|Credit: Still from Coral: Rekindling Venus, courtesy of the American Museum of Natural History.|
NEW YORK — On a Thursday evening, under the dome at the Hayden Planetarium, a crowd of people turned their gaze upward to watch the world premiere of a film made to mark the transit of Venus, a celestial event that won't happen again for more than 100 years.
On June 5, Venus will stray between our own planet and the sun, appearing as a black dot marching across the face of our nearest star. The next transit happens in 2117.
At the planetarium, part of the American Museum of Natural History, a plaintive human song filled the darkness, and a mysterious world of light exploded onto the screen, hundreds of dancing lights swirling overhead. Yet this was no trip across the solar system. It was a journey into the sea, a project inspired by a transit of Venus more than 200 years ago. This film was about coral.
Wait. What? Coral?
Move over, penguins
Coral isn't exactly known for its starring movie roles. Yet the stunning film "Coral: Rekindling Venus," which premiered as part of the World Science Festival, requires no props or dance numbers to showcase an organism that has gotten the cold shoulder from Hollywood.
In extreme close-up, it turns out that coral is enthralling. The film reveals a vibrant universe, but not one of stars and planets. Instead it is home to a cast of bizarre creatures whose struggle to eat, move, reproduce and simply survive is played out in a shimmering ballet that is at times both breathtakingly beautiful and ghoulish. The movie unfolded in super-size, providing a plankton's-eye-view of action that is rarely glimpsed by human eyes.
On the dome of the planetarium, to a score that ranged from somber, solo piano to exuberant strings, coral polyps, bicycle-sized on the giant screen, lunged at passing zooplankton, gorging on the tiny crustaceans. Fluorescing brain corals loomed overhead like majestic nebulas. Ctenophoresthe size of a van glimmered with Vegas-worthy rainbow light shows.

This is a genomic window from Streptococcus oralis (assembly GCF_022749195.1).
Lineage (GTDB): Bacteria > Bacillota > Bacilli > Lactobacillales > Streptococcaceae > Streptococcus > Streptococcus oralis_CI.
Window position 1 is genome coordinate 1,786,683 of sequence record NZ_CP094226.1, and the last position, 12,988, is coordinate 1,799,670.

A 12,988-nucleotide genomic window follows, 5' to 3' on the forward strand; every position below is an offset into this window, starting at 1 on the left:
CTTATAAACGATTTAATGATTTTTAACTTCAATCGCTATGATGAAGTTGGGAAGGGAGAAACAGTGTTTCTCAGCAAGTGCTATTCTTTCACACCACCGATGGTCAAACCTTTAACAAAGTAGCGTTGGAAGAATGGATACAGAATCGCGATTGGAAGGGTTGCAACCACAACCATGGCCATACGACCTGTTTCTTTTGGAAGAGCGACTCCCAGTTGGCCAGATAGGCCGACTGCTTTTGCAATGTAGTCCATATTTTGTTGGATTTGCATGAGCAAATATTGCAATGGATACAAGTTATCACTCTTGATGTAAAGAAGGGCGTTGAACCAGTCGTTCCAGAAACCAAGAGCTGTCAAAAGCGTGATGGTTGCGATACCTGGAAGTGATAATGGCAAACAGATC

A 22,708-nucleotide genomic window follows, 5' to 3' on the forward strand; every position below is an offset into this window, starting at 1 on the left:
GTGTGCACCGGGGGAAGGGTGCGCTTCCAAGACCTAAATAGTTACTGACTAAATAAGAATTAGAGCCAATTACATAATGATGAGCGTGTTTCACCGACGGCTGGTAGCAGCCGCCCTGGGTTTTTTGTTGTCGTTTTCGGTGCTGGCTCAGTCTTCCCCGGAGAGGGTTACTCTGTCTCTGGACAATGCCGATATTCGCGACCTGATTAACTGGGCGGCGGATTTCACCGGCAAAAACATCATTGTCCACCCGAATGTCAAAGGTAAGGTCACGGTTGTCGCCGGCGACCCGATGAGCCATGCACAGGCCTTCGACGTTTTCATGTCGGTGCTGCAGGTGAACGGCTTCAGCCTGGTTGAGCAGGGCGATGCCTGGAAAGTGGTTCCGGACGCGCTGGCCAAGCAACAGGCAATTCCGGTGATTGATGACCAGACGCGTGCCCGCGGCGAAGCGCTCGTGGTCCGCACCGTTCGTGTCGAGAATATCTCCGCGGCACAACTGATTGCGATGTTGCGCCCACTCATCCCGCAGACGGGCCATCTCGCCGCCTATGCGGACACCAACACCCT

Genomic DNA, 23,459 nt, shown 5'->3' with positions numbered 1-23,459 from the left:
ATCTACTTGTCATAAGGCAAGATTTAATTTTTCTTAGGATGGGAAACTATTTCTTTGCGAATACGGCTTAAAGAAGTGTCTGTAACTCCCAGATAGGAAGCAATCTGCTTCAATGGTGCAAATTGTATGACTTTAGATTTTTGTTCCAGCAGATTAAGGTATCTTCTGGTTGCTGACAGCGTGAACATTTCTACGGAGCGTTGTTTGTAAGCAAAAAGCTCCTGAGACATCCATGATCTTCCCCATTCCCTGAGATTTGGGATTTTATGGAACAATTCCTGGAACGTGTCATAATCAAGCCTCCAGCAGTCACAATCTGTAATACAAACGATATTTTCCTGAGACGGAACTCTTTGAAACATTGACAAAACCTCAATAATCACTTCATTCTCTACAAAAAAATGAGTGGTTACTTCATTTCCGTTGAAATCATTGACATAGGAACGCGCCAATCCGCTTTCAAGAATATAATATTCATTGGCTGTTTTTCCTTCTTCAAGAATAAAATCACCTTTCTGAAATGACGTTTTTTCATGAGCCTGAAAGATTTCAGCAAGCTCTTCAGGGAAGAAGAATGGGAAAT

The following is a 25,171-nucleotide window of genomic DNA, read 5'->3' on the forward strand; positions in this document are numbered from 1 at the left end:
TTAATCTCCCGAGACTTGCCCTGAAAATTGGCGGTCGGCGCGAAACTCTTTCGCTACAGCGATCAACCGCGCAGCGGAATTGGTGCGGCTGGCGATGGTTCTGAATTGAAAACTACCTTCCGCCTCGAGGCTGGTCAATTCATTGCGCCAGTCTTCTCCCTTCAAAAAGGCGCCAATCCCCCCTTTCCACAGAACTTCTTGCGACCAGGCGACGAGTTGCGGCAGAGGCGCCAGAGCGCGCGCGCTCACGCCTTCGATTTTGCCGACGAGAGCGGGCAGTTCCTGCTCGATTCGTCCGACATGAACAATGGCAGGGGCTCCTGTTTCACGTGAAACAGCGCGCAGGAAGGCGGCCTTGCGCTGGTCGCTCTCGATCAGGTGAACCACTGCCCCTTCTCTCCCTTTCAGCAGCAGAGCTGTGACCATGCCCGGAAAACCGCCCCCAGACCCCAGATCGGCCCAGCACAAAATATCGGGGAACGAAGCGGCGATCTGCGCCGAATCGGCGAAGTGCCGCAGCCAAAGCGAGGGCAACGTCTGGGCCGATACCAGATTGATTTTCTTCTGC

Labor of love
"Everything you saw was filmed, or was captured under a microscope," Lynette Wallworth, the artist who conceived of the work more than two years ago, told the audience after the screening. "None of that was CGI (computer-generated imagery)," she said. "It was all real." [Coral images from the film]
The film was shot at coral reefs near Indonesia, Papua New Guinea and Florida and in laboratories in Sydney, Australia. There's no narration. Yet what the film lacks in information it more than makes up for in awe. And Wallworth said that is really the point — it's about the emotional experience.
"I know the information is out there — I think our connection to this community is not," Wallworth said.
It is this connection to the world's imperiled corals that Wallworth hopes to encourage.
Human activity — namely, the burning of fossil fuels, and the ocean acidification and warming that brings — is taking a huge toll on corals around the world.
To halt the devastation wrought by climate change will require immense cooperation, and Wallworth was inspired by the scientific cooperation mustered all across a fractious Europe to observe a transit of Venus more than two centuries ago.
On June 5, 1761, 176 scientists spread out across 117 spots around the globe to observe the celestial event — by watching from different stations, they hoped to figure out the distance from the Earth to the sun.
"It was the first attempt at global scientific cooperation, and these creatures need the same thing," she said.
Yet all that talk of saving coral can get, well, a little boring, she said. Coral isn't huggable like baby seals, and it doesn't waddle around on two legs like a penguin. Yet in the film, Wallworth succeeded in making coral charismatic. It is a living, active creature, and you can't help but gasp at its beauty. It has all the makings of a star.
"My feeling is that if we connect to it ourselves, we're more likely to care," Wallworth said. "And caring is the beginning of doing something."
"Coral: Rekindling Venus" will be shown in 25 cities on five continents on June 5 and 6, to mark the transit of Venus. In New York, it can be seen at a smaller dome installed in the Milstein Hall of Ocean Life at the American Museum of Natural History from June 11 through June 24.
Reach Andrea Mustain at firstname.lastname@example.org. Follow her on Twitter @AndreaMustain.Follow OurAmazingPlanet for the latest in Earth science and exploration news on Twitter @OAPlanet and on Facebook.